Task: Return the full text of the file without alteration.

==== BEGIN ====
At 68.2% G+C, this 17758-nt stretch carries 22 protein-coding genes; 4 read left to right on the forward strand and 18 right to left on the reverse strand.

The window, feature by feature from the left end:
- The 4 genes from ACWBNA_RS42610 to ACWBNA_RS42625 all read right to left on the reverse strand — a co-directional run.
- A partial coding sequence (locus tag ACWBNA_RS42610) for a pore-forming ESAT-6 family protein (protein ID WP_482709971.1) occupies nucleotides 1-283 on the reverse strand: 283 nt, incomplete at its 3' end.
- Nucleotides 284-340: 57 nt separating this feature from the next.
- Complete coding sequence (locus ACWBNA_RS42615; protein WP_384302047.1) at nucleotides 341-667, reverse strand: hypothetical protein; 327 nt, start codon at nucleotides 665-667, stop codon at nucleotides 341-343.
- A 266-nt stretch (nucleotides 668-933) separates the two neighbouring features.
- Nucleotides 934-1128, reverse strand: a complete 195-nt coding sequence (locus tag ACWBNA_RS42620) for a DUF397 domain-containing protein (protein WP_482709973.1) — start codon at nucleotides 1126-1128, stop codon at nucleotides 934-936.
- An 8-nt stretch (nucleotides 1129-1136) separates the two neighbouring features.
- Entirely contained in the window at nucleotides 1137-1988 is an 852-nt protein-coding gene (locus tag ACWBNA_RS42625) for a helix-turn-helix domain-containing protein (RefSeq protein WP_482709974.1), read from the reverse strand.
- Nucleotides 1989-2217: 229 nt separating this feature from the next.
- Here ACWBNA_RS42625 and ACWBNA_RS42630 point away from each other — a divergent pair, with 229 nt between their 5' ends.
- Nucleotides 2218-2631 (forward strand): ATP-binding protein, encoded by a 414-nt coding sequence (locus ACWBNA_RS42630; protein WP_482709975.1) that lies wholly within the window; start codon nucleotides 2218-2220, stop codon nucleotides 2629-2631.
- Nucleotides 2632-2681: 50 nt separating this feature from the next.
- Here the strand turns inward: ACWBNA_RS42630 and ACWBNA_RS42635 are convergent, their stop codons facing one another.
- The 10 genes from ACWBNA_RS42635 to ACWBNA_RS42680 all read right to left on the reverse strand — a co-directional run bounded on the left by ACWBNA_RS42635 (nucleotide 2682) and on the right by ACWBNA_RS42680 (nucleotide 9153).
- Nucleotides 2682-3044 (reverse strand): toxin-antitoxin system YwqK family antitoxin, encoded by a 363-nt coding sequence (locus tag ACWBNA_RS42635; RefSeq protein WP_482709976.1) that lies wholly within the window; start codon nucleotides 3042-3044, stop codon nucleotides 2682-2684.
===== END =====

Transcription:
At 68.2% G+C, this 17758-nt stretch carries 22 protein-coding genes; 4 read left to right on the forward strand and 18 right to left on the reverse strand.

The window, feature by feature from the left end:
- The 4 genes from ACWBNA_RS42610 to ACWBNA_RS42625 all read right to left on the reverse strand — a co-directional run.
- A partial coding sequence (locus tag ACWBNA_RS42610) for a pore-forming ESAT-6 family protein (protein ID WP_482709971.1) occupies nucleotides 1-283 on the reverse strand: 283 nt, incomplete at its 3' end.
- Nucleotides 284-340: 57 nt separating this feature from the next.
- Complete coding sequence (locus ACWBNA_RS42615; protein WP_384302047.1) at nucleotides 341-667, reverse strand: hypothetical protein; 327 nt, start codon at nucleotides 665-667, stop codon at nucleotides 341-343.
- A 266-nt stretch (nucleotides 668-933) separates the two neighbouring features.
- Nucleotides 934-1128, reverse strand: a complete 195-nt coding sequence (locus tag ACWBNA_RS42620) for a DUF397 domain-containing protein (protein WP_482709973.1) — start codon at nucleotides 1126-1128, stop codon at nucleotides 934-936.
- An 8-nt stretch (nucleotides 1129-1136) separates the two neighbouring features.
- Entirely contained in the window at nucleotides 1137-1988 is an 852-nt protein-coding gene (locus tag ACWBNA_RS42625) for a helix-turn-helix domain-containing protein (RefSeq protein WP_482709974.1), read from the reverse strand.
- Nucleotides 1989-2217: 229 nt separating this feature from the next.
- Here ACWBNA_RS42625 and ACWBNA_RS42630 point away from each other — a divergent pair, with 229 nt between their 5' ends.
- Nucleotides 2218-2631 (forward strand): ATP-binding protein, encoded by a 414-nt coding sequence (locus ACWBNA_RS42630; protein WP_482709975.1) that lies wholly within the window; start codon nucleotides 2218-2220, stop codon nucleotides 2629-2631.
- Nucleotides 2632-2681: 50 nt separating this feature from the next.
- Here the strand turns inward: ACWBNA_RS42630 and ACWBNA_RS42635 are convergent, their stop codons facing one another.
- The 10 genes from ACWBNA_RS42635 to ACWBNA_RS42680 all read right to left on the reverse strand — a co-directional run bounded on the left by ACWBNA_RS42635 (nucleotide 2682) and on the right by ACWBNA_RS42680 (nucleotide 9153).
- Nucleotides 2682-3044 (reverse strand): toxin-antitoxin system YwqK family antitoxin, encoded by a 363-nt coding sequence (locus tag ACWBNA_RS42635; RefSeq protein WP_482709976.1) that lies wholly within the window; start codon nucleotides 3042-3044, stop codon nucleotides 2682-2684.